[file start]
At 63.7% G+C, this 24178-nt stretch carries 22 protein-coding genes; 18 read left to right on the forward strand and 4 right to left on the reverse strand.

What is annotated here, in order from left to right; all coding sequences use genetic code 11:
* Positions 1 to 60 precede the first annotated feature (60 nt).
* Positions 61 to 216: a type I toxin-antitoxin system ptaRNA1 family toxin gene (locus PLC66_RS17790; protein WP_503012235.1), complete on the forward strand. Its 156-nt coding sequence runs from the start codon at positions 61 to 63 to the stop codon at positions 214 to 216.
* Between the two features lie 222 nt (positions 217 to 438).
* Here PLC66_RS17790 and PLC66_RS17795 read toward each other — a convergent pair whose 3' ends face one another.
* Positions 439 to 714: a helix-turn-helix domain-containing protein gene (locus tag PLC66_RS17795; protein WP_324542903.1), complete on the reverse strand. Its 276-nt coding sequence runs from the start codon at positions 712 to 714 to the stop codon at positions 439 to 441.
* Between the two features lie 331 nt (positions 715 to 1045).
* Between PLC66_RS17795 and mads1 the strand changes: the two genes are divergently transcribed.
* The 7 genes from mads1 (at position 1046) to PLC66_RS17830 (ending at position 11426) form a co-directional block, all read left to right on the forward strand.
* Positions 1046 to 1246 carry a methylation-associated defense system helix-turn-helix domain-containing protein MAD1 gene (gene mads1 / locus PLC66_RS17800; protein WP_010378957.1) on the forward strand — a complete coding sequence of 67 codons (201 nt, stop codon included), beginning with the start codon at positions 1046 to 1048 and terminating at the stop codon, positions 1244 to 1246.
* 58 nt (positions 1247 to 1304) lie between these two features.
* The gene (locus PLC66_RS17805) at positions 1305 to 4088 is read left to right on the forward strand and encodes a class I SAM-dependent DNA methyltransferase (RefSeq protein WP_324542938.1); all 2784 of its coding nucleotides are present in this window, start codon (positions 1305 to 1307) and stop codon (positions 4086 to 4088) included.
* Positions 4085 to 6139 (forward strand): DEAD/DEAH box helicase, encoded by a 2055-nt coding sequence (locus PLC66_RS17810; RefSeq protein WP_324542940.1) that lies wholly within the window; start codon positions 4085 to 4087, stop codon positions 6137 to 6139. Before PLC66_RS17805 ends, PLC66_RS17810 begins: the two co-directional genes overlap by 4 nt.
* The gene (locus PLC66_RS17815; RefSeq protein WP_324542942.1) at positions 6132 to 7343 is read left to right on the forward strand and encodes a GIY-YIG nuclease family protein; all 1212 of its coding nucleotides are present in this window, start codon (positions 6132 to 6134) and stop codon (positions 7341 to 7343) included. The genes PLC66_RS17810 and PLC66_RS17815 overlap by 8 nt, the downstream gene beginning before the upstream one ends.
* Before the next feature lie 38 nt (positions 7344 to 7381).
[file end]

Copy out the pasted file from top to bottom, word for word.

At 63.7% G+C, this 24178-nt stretch carries 22 protein-coding genes; 18 read left to right on the forward strand and 4 right to left on the reverse strand.

What is annotated here, in order from left to right; all coding sequences use genetic code 11:
* Positions 1 to 60 precede the first annotated feature (60 nt).
* Positions 61 to 216: a type I toxin-antitoxin system ptaRNA1 family toxin gene (locus PLC66_RS17790; protein WP_503012235.1), complete on the forward strand. Its 156-nt coding sequence runs from the start codon at positions 61 to 63 to the stop codon at positions 214 to 216.
* Between the two features lie 222 nt (positions 217 to 438).
* Here PLC66_RS17790 and PLC66_RS17795 read toward each other — a convergent pair whose 3' ends face one another.
* Positions 439 to 714: a helix-turn-helix domain-containing protein gene (locus tag PLC66_RS17795; protein WP_324542903.1), complete on the reverse strand. Its 276-nt coding sequence runs from the start codon at positions 712 to 714 to the stop codon at positions 439 to 441.
* Between the two features lie 331 nt (positions 715 to 1045).
* Between PLC66_RS17795 and mads1 the strand changes: the two genes are divergently transcribed.
* The 7 genes from mads1 (at position 1046) to PLC66_RS17830 (ending at position 11426) form a co-directional block, all read left to right on the forward strand.
* Positions 1046 to 1246 carry a methylation-associated defense system helix-turn-helix domain-containing protein MAD1 gene (gene mads1 / locus PLC66_RS17800; protein WP_010378957.1) on the forward strand — a complete coding sequence of 67 codons (201 nt, stop codon included), beginning with the start codon at positions 1046 to 1048 and terminating at the stop codon, positions 1244 to 1246.
* 58 nt (positions 1247 to 1304) lie between these two features.
* The gene (locus PLC66_RS17805) at positions 1305 to 4088 is read left to right on the forward strand and encodes a class I SAM-dependent DNA methyltransferase (RefSeq protein WP_324542938.1); all 2784 of its coding nucleotides are present in this window, start codon (positions 1305 to 1307) and stop codon (positions 4086 to 4088) included.
* Positions 4085 to 6139 (forward strand): DEAD/DEAH box helicase, encoded by a 2055-nt coding sequence (locus PLC66_RS17810; RefSeq protein WP_324542940.1) that lies wholly within the window; start codon positions 4085 to 4087, stop codon positions 6137 to 6139. Before PLC66_RS17805 ends, PLC66_RS17810 begins: the two co-directional genes overlap by 4 nt.
* The gene (locus PLC66_RS17815; RefSeq protein WP_324542942.1) at positions 6132 to 7343 is read left to right on the forward strand and encodes a GIY-YIG nuclease family protein; all 1212 of its coding nucleotides are present in this window, start codon (positions 6132 to 6134) and stop codon (positions 7341 to 7343) included. The genes PLC66_RS17810 and PLC66_RS17815 overlap by 8 nt, the downstream gene beginning before the upstream one ends.
* Before the next feature lie 38 nt (positions 7344 to 7381).